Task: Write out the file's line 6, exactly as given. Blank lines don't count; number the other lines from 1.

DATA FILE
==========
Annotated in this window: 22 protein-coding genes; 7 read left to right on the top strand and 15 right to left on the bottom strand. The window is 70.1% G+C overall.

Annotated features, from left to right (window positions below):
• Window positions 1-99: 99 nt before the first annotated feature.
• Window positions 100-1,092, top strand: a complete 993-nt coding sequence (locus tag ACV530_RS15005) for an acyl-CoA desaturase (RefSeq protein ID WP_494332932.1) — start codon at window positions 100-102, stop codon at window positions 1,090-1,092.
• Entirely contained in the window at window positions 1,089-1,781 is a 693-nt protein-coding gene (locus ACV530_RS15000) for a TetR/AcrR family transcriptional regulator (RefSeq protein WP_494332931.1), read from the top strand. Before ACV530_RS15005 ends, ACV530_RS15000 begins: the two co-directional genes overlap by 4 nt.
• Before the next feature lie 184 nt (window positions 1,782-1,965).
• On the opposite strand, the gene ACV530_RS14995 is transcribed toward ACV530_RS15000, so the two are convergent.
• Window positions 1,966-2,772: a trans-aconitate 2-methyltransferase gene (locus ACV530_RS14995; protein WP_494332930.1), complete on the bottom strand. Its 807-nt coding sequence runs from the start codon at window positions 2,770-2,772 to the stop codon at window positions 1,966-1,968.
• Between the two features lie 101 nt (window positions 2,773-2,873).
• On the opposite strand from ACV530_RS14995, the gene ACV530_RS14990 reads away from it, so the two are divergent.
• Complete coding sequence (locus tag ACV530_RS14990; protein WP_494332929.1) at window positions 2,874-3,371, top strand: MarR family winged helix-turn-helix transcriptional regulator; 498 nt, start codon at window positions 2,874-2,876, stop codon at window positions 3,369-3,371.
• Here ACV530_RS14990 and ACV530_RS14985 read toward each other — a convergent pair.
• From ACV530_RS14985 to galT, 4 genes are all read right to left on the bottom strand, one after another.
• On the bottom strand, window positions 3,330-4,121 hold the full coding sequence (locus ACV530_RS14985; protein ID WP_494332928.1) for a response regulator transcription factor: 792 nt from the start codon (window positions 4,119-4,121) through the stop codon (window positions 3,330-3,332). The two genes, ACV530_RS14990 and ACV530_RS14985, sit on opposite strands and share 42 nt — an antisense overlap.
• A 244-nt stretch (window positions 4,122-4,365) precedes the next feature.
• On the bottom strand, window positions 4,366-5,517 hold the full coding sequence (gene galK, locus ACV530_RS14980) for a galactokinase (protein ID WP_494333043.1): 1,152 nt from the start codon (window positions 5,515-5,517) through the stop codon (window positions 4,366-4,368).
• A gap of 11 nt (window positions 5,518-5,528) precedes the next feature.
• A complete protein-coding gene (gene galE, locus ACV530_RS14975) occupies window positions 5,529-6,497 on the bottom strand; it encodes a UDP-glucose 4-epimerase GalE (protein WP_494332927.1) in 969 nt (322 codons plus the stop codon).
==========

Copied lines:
• Before the next feature lie 184 nt (window positions 1,782-1,965).